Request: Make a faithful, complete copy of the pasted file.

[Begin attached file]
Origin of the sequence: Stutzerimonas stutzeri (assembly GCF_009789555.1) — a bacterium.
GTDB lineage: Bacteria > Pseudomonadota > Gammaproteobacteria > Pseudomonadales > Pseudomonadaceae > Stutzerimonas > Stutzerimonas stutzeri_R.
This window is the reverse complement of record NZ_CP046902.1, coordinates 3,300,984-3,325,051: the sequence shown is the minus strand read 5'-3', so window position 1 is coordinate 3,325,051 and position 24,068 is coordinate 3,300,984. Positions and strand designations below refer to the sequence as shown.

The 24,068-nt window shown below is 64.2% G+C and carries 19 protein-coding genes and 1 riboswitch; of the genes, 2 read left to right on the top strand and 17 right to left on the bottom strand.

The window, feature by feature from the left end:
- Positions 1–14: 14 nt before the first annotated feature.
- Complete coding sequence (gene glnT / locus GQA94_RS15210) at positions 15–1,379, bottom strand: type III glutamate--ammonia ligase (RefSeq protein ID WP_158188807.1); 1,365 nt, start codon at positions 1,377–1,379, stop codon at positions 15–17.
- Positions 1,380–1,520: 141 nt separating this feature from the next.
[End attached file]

Origin of the sequence: Stutzerimonas stutzeri (assembly GCF_009789555.1) — a bacterium.
GTDB lineage: Bacteria > Pseudomonadota > Gammaproteobacteria > Pseudomonadales > Pseudomonadaceae > Stutzerimonas > Stutzerimonas stutzeri_R.
This window is the reverse complement of record NZ_CP046902.1, coordinates 3,300,984-3,325,051: the sequence shown is the minus strand read 5'-3', so window position 1 is coordinate 3,325,051 and position 24,068 is coordinate 3,300,984. Positions and strand designations below refer to the sequence as shown.

The 24,068-nt window shown below is 64.2% G+C and carries 19 protein-coding genes and 1 riboswitch; of the genes, 2 read left to right on the top strand and 17 right to left on the bottom strand.

The window, feature by feature from the left end:
- Positions 1–14: 14 nt before the first annotated feature.
- Complete coding sequence (gene glnT / locus GQA94_RS15210) at positions 15–1,379, bottom strand: type III glutamate--ammonia ligase (RefSeq protein ID WP_158188807.1); 1,365 nt, start codon at positions 1,377–1,379, stop codon at positions 15–17.
- Positions 1,380–1,520: 141 nt separating this feature from the next.